Harbinger Capital, a hedge fund and one of US copper firm Asarco’s largest bondholders, has offered its own $500 million reorganisation plan for the bankrupt US copper miner in response to Sterlite Industries’ and Asarco’s parent Grupo Mexico’s claim for control of the company. The fund house termed Sterlite and Grupo Mexico as ‘unreliable suitors’ while making its own proposal at the Southern District court of Texas.
Asarco, which filed for bankruptcy in 2005 with over $1 billion in environmental damage and asbestos claims, is seeking to sell assets as part of a bankruptcy reorganisation plan. Sterlite has offered $1.1 billion in cash and a $600 million note. Mexican miner Grupo Mexico, which acquired Asarco in a leveraged buyout in 1999 but lost board control of the company due to the bankruptcy, has made a $1.55 billion competing offer for Asarco (including $1.3 billion in cash).
Harbinger, which is offering $500 million in cash and the assumption of certain liabilities for Asarco, asked the court to terminate the exclusivity period, so that various plans can compete against each other.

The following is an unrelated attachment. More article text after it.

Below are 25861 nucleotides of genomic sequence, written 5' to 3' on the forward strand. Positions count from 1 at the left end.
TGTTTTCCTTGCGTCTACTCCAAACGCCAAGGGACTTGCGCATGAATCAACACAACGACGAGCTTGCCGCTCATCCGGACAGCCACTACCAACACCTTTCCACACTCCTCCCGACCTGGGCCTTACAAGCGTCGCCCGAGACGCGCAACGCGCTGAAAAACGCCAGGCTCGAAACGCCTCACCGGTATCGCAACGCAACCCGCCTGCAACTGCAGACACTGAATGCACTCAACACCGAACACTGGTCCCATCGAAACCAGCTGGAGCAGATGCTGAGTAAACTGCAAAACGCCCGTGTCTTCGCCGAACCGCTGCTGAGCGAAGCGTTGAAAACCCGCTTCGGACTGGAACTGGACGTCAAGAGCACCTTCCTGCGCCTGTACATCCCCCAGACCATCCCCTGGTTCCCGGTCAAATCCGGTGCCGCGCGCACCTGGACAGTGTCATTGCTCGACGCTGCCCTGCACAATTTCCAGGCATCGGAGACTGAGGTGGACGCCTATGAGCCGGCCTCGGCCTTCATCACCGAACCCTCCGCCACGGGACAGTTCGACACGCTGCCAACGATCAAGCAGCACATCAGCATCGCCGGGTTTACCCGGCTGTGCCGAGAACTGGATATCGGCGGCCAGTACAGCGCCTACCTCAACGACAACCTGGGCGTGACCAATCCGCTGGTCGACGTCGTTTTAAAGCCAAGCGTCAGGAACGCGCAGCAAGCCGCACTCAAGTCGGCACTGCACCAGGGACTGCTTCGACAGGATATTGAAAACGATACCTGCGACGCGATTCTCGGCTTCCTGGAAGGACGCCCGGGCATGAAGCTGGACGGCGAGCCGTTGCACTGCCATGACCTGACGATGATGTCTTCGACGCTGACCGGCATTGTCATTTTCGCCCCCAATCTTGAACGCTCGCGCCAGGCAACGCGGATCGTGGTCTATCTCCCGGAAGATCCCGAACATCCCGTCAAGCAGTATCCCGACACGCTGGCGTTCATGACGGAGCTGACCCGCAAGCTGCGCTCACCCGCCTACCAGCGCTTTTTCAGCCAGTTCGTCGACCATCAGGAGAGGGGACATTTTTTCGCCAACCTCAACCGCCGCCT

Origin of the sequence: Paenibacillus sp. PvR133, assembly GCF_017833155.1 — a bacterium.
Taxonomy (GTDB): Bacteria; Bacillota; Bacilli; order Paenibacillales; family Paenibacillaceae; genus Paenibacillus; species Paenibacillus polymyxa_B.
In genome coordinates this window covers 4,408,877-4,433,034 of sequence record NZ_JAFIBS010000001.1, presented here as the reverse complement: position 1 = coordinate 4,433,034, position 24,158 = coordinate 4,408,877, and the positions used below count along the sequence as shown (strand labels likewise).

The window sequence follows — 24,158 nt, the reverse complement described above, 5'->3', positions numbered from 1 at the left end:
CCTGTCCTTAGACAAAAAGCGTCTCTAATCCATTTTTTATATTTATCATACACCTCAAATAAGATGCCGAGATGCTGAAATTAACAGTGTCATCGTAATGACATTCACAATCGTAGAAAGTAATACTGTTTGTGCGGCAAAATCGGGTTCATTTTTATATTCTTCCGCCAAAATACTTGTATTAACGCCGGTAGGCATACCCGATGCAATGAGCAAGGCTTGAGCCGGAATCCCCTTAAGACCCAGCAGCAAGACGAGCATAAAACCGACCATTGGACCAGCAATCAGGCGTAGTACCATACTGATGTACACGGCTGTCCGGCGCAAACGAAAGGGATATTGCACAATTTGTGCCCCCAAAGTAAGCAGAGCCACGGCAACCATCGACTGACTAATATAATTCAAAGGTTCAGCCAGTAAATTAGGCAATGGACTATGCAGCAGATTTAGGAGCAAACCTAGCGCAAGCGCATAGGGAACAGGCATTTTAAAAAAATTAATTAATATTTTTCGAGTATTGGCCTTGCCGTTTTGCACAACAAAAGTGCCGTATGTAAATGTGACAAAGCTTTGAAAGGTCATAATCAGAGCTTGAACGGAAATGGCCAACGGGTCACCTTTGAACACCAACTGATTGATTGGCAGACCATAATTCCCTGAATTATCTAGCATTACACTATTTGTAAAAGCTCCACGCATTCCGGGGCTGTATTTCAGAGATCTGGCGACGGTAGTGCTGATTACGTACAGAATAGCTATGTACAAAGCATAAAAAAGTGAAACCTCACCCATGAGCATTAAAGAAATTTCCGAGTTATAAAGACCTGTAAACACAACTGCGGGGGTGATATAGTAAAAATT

Despite offering less than half the cash offered by Sterlite and Grupo Mexico, Harbinger feels it has a better chance of winning. This is because, it feels, Sterlite’s plan cannot be confirmed because it will lack votes from asbestos creditors who have agreed to support Grupo Mexico’s plan.
Harbinger believes its plan is better than Grupo Mexico’s because it would allow Asarco to keep a $6.87 billion judgment against the Mexican miner that arose from a dispute over the
transfer of its one-time Peruvian mining unit, Southern Copper Corp. Moreover, it feels Grupo Mexico’s plan cannot be approved because it would allow the Mexican firm to retain control of Asarco.
Just Starting Over
Harbinger has stated that it would team up with another large bondholder, Citigroup Global Markets, to vote to reject Grupo Mexico’s reorganisation plan for Asarco. Harbinger and Citigroup together are owed about $300 million by Asarco. The attorneys of the fund house have indicated that they hope another suitor would offer more before August 31, the deadline set by all stakeholders to reorganise Asarco.
The three plans will be presented to creditors who will vote on the proposals. It is not going to be an easy way out as creditors themselves are split between the plans. Government agencies responsible for cleaning up Asarco’s pollution support the Sterlite sale, while people harmed by the asbestos products of an Asarco unit support the Grupo Mexico plan.
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